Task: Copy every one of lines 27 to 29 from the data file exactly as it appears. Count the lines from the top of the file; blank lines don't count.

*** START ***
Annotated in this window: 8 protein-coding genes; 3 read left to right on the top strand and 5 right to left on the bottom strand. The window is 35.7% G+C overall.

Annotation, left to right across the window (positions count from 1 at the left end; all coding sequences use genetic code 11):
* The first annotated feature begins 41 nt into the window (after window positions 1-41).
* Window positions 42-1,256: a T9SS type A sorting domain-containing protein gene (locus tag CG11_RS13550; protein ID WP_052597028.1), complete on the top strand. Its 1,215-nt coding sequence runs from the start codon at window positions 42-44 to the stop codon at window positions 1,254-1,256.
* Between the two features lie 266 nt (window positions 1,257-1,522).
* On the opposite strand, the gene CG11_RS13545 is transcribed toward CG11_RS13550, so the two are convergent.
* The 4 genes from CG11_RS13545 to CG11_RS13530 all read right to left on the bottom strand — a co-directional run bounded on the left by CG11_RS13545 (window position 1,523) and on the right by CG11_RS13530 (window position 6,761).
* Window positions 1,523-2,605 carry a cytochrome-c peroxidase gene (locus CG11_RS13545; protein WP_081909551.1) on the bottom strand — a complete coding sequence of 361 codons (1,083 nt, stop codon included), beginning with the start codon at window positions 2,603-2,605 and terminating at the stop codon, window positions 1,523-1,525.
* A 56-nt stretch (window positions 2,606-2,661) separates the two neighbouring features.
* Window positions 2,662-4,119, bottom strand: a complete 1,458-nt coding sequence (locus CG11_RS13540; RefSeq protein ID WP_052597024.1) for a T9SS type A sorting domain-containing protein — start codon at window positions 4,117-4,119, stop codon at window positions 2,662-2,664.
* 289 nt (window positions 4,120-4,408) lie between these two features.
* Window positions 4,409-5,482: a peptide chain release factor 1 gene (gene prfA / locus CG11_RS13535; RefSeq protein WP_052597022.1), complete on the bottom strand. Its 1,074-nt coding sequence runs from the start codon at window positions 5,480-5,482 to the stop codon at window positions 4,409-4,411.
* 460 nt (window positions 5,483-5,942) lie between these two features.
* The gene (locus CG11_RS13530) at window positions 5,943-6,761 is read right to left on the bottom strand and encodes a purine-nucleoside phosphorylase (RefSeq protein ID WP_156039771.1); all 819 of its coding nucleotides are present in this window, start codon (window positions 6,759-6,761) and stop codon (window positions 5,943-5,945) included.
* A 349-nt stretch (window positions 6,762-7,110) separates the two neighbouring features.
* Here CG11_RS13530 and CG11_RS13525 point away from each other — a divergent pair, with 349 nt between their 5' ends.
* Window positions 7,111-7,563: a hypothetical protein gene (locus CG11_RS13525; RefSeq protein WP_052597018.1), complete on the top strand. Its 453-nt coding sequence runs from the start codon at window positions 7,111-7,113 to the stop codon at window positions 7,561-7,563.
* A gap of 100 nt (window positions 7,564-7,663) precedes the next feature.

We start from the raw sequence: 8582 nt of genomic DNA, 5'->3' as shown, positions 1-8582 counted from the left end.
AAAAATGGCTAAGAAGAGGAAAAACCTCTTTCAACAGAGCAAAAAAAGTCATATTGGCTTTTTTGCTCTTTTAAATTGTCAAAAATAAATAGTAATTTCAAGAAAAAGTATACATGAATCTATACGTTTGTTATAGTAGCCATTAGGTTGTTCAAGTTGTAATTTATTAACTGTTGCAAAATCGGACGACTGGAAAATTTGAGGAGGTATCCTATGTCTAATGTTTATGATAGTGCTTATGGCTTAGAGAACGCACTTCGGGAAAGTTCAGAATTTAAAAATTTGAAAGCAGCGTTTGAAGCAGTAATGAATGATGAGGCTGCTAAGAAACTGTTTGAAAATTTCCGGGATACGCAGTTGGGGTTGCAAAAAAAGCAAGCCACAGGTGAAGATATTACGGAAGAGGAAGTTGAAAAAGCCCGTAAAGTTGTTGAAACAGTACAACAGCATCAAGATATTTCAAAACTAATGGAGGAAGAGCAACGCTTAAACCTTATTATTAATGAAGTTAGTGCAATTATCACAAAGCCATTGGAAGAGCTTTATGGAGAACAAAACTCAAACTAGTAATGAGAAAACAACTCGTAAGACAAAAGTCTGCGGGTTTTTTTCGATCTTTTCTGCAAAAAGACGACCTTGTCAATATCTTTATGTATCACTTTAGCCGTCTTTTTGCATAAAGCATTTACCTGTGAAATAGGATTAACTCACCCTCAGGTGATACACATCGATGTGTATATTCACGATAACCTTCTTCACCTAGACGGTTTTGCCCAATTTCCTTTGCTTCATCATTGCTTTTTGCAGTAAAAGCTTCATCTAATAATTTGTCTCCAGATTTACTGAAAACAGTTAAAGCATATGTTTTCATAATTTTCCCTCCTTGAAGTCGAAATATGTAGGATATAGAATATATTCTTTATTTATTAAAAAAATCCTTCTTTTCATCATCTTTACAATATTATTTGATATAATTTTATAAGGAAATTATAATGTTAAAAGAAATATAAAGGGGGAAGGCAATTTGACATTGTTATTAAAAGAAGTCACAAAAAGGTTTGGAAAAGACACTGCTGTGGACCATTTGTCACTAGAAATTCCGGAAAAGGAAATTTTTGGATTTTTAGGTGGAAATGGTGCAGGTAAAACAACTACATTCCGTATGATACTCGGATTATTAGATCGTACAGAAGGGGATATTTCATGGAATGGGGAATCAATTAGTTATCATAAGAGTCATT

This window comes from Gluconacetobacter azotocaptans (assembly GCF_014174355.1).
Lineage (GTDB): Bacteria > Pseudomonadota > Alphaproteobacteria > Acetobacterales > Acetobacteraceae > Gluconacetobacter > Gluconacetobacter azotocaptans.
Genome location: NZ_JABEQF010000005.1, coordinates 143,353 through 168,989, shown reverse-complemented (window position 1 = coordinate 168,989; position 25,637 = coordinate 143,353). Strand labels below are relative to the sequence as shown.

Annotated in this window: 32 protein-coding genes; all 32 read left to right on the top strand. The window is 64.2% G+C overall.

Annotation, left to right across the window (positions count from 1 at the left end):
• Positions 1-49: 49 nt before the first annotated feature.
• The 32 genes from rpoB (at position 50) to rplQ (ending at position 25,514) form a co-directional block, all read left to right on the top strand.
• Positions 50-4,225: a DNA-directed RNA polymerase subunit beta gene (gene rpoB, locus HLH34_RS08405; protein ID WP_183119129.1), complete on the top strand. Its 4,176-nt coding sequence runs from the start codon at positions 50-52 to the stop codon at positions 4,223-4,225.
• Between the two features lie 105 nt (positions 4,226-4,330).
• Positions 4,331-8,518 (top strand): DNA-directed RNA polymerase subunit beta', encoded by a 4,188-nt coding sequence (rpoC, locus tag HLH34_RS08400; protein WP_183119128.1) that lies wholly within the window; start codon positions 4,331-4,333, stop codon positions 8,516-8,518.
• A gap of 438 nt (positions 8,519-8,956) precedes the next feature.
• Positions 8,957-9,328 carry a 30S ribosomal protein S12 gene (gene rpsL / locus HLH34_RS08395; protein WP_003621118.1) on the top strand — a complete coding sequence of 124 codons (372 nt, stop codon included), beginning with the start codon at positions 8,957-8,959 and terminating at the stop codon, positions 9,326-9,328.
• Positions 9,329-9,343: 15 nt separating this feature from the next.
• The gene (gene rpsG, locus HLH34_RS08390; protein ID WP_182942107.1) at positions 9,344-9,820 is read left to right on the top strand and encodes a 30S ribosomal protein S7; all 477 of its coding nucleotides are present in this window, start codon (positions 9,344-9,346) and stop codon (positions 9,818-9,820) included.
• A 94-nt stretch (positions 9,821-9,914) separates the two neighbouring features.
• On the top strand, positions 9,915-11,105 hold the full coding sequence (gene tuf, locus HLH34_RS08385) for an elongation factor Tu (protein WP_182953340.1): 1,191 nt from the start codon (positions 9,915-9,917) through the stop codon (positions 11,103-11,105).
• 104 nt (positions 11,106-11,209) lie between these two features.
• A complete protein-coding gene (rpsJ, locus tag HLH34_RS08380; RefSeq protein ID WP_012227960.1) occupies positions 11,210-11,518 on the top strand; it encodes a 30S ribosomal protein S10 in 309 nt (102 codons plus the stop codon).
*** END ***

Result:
• The 32 genes from rpoB (at position 50) to rplQ (ending at position 25,514) form a co-directional block, all read left to right on the top strand.
• Positions 50-4,225: a DNA-directed RNA polymerase subunit beta gene (gene rpoB, locus HLH34_RS08405; protein ID WP_183119129.1), complete on the top strand. Its 4,176-nt coding sequence runs from the start codon at positions 50-52 to the stop codon at positions 4,223-4,225.
• Between the two features lie 105 nt (positions 4,226-4,330).